Text Size:-+

The Wine Spectator Just Doesn't Get It

Let's get this straight from the get go. I'm a Specator subscriber. It's clear they've got some very smart, very talented people working there. I even had a great time hanging out with Harvey Steiman at the Wine Writers Symposium this past March. But whoever calls the shots around that place when it comes to the Internet is totally clueless or completely short-sighted and greedy. Or both.

The reason for such harsh criticism?

Very quietly, over the last couple of weeks, The Wine Spectator has entered the world of wine blogging. Quite seriously, as a matter of fact. All of their main editors are now regularly blogging. And they've chosen to put them right up front, on the home page where you can see them.

But you can't read them, of course.

No, not unless you fork over $7. 95 a month, or $49.00 per year. In ADDITION to your subscription, if you happen to be a subscriber.

Now, I understand the Wine Spectator needing to charge for some access to their web site, especially the database of wine reviews, their archive of travel and restaurant content, etc. But THEIR BLOGS !?!? What the hell are they thinking?

Where do I even start with this? How about the fact that every other major publishing outfit in the world that I know of has managed to figure out that blogging:

1. Provides a great way of interacting with your reader base
2. Is a great way of reaching more new customers and convincing them to subscribe
3. Can help you reach entirely new segments of the population that could not be bothered to pick up your magazine but very well might subscribe to an RSS feed and over time might also subscribe
4. Is a HUGE (did I mention HUGE?) potential source of online ad revenue, provided you don't artificially limit the traffic to your site by doing something stupid like requiring customers to pay to see the ads, er, your content...

Can anyone come up with any reasons why this is a good move by the Spectator? Anyone? I mean, I know they've got the largest subscriber base of any wine magazine, but that pales in comparison to the potential for online ad revenues.

I await your response in my jaw-droppingly dumbfounded state of confusion and mirth. Come on, Marvin Shanken. Get with the program. If you need me to sit down and run through the numbers with you, I'm happy to drop my snarky wine blogger hat and put on my web consulting hat for you.

Comments (23)

enoch choi wrote:
05.04.06 at 11:49 PM

because they can, and people will pay for it. it's idiotic. i just read them on dead wood. but yes, a few years ago, i did pay the extra dough to have access to their wine database. no longer. i've evolved ;)

Phil wrote:
05.04.06 at 11:58 PM

It seems the people who are making the big decisions don't really understand the value of the internet.

I've had a similar conversation with a friend who works for a major North American newspaper. His newspaper with a subscriber base of just over 200,000 has a website with the same content but at a cost of $50yr. They have just on 250 paid memberships, pretty pathetic.

My home country New Zealand has a FREE website called stuff.co.nz, which features LIVE news from the majority of NZ papers. It is the most popular website in NZ and makes good money through advertising.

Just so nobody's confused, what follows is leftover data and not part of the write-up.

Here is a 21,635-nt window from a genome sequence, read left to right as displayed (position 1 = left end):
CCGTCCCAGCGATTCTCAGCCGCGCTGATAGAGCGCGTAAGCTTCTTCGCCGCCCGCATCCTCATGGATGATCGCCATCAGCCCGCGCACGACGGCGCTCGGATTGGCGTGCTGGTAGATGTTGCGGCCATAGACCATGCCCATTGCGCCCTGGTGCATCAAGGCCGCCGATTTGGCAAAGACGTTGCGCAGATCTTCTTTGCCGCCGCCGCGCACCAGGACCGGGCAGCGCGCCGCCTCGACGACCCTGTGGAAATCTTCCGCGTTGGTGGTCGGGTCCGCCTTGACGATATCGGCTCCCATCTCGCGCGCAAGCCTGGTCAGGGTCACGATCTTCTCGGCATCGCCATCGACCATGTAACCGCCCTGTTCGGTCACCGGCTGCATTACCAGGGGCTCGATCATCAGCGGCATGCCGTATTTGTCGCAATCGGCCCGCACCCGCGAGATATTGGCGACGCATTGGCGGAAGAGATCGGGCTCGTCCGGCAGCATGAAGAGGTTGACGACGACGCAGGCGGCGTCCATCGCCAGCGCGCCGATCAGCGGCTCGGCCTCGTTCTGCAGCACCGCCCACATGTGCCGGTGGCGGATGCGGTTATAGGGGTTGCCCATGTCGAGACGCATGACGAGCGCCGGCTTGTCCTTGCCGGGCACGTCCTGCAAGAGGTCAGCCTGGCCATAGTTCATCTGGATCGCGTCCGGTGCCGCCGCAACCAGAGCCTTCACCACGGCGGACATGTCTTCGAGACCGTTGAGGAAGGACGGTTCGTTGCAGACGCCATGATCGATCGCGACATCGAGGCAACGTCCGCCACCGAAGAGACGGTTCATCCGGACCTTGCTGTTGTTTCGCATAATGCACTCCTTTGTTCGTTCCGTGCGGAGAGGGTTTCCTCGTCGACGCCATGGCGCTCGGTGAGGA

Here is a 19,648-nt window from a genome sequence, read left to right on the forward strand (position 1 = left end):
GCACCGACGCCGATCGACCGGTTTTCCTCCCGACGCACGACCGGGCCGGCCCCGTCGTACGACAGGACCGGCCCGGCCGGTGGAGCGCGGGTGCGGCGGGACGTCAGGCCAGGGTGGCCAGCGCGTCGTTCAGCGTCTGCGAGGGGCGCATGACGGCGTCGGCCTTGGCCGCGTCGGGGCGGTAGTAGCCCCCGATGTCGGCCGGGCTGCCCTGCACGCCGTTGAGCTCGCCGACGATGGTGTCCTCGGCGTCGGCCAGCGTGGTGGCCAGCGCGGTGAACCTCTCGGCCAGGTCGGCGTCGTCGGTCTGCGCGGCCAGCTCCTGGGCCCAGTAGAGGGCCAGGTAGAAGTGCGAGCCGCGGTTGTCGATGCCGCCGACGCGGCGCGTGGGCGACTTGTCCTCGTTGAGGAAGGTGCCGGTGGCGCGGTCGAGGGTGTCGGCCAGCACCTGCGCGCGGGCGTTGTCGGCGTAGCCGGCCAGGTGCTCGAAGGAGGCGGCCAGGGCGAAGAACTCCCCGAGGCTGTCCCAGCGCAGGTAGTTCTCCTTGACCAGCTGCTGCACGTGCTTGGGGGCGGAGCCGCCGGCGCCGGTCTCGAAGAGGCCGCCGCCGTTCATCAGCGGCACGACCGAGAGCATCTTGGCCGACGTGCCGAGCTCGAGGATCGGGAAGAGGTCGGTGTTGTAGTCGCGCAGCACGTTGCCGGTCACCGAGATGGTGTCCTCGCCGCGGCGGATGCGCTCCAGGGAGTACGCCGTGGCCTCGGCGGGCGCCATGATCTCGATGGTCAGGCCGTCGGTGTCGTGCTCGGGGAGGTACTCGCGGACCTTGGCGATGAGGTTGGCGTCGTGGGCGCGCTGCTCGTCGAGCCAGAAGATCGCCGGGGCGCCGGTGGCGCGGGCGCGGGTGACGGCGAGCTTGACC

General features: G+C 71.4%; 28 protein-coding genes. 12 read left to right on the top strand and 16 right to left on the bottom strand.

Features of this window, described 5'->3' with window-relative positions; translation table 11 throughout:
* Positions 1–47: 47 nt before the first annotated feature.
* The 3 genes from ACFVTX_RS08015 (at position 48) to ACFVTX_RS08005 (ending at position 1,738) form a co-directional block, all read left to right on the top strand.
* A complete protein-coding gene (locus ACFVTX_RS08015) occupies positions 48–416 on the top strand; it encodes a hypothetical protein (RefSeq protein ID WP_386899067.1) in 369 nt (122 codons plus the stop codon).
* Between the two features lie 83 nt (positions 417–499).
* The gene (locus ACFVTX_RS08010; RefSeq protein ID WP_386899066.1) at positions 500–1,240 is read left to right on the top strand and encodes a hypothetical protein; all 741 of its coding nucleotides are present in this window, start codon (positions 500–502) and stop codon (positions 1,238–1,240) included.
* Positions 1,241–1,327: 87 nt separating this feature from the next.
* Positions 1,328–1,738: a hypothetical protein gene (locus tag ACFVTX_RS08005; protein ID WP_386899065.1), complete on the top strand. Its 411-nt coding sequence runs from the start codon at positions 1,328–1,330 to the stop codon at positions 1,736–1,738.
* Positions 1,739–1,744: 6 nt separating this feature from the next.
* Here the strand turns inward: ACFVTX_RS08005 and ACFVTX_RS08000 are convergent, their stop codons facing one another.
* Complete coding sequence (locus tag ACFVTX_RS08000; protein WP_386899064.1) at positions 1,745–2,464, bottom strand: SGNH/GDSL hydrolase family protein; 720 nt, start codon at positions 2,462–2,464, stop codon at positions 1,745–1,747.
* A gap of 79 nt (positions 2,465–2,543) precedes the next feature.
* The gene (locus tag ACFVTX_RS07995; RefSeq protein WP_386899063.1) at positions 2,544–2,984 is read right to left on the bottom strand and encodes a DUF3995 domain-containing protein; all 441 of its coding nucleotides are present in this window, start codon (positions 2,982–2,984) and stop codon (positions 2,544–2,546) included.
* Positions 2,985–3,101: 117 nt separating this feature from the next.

Subscription based sites are a product of the 90’s, wine spectator get with the program!

Terry Hughes wrote:
05.05.06 at 3:38 AM

They aren't even that hot on dead wood. And oh so predictable.

Lenn wrote:
05.05.06 at 4:59 AM

Alder...I was just talking to Derrick about this yesterday. Any company that charges for blog access just doesn't get it. I can only chalk it up to greed and just not "getting" the whole blogging thing.

I'd think that by offering their blogs for free, with links that link back to their pay site, they might even drive subscriptions.

I'm a subscriber as well, but I've never paid for their website...and I'm certainly not going to pay for their blog when there are so many great ones in cyberspace for free.

If the New York Times can offer their food and wine blogs for free, WS should to. But, they don't seem to realize what a blog is about or its advantages.

So, we'll keep reading blogs like yours, mine and all the others. Who needs em? :)

Jathan wrote:
05.05.06 at 9:26 AM

Just do what I do, right click the link you want to read on their site, paste it into Google, and click the link that comes up on Google's page. Instant access. I read everything on their site for free.

More info on this is here:


Bonnie wrote:
05.05.06 at 9:29 AM

I really hope the idea fails. I mean, charging for BLOGS?! #$%#$%@! Ridiculous.

I for one will not pay the extra cash. I'd rather read your FREE blog.

beau wrote:
05.05.06 at 9:54 AM

charging for a blog = express train to irrelevance.

Consider the NY Times. Readers used to be able to access most of the paper's content online for free. The effect was that the opinion writers and many of the articles were linked to across the Web by bloggers - which resulted in an increase in traffic to the Times' Web site.

Then some bright bulb at the paper got the idea to charge for much of the content (AKA "TIMES SELECT"). Now the Times is becoming rapidly irrelevant as an information resource online.

All aboard!

beau wrote:
05.05.06 at 9:57 AM

I should however point out, that even the Times "gets" blogging (at least on some level). At least Asimov's blog isn't behind a paywall. At a minimum, WS shouldn't be charging for a blog

St.Vini wrote:
05.05.06 at 10:07 AM

I still question whether Spectator is really that relevant anymore.....Does anybody really need reviews of 200-lot wines? Look at their advertisers, all highest of the high end. Not things most of us could afford, so who are they really appealing to, our desire for affluence? Ironically, its blogs like this one that (IMO) are helping to create a new era of consumer information. Free, relevant, and unbiased and WS still wants me to pay for their content?


Terry Hughes wrote:
05.05.06 at 3:10 PM

St Vini, you hit the nail on the head.